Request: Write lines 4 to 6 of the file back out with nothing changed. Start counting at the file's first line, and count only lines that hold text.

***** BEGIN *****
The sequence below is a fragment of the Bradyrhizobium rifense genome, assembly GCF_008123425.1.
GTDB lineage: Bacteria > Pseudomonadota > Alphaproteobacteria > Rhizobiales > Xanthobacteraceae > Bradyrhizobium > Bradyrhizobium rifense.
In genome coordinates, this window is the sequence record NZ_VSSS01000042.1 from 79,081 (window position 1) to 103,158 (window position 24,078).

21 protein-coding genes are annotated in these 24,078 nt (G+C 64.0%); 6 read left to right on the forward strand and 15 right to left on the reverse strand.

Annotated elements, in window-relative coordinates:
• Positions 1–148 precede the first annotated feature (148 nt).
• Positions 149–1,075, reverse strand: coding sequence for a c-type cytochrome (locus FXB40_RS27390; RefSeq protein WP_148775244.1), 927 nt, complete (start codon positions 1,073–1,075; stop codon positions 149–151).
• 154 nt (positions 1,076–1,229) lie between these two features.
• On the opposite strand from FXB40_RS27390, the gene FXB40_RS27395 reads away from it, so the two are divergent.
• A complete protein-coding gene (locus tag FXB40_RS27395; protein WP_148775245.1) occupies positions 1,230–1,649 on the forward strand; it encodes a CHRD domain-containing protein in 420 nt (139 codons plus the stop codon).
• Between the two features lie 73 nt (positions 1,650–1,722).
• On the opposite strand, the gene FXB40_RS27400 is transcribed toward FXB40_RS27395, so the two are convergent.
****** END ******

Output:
21 protein-coding genes are annotated in these 24,078 nt (G+C 64.0%); 6 read left to right on the forward strand and 15 right to left on the reverse strand.

Annotated elements, in window-relative coordinates:
• Positions 1–148 precede the first annotated feature (148 nt).